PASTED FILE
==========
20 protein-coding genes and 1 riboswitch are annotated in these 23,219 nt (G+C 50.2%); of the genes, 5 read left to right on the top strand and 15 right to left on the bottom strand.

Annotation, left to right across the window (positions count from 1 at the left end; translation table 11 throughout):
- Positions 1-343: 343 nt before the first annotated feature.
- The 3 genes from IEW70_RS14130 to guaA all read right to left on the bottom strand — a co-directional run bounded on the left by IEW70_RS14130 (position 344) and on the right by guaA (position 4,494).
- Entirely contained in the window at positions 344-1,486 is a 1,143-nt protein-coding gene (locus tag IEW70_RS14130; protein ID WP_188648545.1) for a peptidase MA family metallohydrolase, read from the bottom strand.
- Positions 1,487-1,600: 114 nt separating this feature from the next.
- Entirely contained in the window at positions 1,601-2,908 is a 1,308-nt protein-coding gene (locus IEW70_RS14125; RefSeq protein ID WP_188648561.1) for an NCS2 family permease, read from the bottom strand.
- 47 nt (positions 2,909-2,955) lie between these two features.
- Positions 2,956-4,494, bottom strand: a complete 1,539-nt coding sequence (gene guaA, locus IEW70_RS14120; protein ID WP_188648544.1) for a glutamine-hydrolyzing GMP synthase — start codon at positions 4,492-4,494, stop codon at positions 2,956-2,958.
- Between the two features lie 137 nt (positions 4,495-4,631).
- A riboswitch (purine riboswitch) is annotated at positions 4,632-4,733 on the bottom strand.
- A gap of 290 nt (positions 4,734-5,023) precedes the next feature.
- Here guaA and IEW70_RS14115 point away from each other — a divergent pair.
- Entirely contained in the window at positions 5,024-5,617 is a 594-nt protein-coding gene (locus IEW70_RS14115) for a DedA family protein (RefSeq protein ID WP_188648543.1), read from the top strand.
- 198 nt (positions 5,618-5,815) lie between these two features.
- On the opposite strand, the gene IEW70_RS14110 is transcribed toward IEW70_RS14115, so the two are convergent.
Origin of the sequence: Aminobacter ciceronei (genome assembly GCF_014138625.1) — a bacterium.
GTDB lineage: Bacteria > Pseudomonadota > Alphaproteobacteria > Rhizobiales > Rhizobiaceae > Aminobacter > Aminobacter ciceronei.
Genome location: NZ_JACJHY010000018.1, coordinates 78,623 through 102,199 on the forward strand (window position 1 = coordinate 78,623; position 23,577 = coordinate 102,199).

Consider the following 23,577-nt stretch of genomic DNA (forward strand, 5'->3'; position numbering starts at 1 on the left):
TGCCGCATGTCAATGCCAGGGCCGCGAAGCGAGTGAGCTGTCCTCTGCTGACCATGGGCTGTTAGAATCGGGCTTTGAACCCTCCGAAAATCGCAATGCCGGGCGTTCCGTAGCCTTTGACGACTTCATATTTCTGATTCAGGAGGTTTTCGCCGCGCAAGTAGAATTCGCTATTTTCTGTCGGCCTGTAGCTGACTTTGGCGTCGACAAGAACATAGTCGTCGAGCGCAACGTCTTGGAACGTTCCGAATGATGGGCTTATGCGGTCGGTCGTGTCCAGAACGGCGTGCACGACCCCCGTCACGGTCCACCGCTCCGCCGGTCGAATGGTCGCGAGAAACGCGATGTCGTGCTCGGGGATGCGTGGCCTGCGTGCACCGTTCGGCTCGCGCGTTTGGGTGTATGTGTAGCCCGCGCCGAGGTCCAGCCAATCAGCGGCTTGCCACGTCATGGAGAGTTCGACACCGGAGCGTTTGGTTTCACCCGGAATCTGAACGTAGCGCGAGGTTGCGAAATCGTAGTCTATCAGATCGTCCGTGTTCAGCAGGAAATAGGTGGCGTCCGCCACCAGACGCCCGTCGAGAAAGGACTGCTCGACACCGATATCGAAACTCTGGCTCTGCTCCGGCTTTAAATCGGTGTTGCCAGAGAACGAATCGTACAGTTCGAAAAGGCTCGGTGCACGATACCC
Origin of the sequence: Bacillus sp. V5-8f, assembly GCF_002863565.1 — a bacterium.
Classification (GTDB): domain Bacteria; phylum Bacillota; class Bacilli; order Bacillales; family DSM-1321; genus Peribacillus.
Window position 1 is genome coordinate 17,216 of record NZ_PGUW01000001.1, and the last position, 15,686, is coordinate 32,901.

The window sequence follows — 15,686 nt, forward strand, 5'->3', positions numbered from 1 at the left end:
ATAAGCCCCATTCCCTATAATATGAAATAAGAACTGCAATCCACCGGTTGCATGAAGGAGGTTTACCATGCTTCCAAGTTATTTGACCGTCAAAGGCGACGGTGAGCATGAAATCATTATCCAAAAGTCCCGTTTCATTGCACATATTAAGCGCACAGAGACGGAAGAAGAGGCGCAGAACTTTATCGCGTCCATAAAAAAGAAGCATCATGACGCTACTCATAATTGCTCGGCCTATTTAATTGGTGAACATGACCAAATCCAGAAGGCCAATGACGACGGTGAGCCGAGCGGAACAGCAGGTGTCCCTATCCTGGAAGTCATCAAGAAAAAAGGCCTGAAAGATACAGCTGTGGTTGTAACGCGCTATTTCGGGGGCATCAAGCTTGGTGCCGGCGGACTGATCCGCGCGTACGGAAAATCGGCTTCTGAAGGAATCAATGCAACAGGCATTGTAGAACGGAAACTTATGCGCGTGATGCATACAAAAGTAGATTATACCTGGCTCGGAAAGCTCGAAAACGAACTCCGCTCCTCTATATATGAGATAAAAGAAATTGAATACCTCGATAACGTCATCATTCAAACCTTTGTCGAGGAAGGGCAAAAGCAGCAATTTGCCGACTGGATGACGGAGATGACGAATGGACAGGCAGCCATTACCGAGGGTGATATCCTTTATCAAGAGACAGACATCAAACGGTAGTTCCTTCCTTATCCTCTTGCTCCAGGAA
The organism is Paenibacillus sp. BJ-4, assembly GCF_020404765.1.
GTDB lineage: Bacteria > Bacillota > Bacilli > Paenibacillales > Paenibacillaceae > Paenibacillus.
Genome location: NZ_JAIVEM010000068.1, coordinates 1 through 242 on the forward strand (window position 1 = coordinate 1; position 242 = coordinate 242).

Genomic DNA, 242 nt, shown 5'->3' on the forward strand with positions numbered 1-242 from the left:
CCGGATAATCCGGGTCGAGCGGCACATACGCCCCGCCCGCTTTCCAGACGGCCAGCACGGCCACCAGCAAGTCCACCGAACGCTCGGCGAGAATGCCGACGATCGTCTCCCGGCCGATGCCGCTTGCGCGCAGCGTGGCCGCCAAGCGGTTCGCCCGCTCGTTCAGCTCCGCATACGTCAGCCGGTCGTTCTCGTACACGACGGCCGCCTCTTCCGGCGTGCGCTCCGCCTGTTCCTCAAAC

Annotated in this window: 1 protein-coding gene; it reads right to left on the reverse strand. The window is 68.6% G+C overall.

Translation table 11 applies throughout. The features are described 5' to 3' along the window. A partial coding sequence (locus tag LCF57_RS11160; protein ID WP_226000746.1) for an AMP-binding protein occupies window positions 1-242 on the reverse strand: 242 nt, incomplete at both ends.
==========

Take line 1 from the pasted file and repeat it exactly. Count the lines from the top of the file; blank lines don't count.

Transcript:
20 protein-coding genes and 1 riboswitch are annotated in these 23,219 nt (G+C 50.2%); of the genes, 5 read left to right on the top strand and 15 right to left on the bottom strand.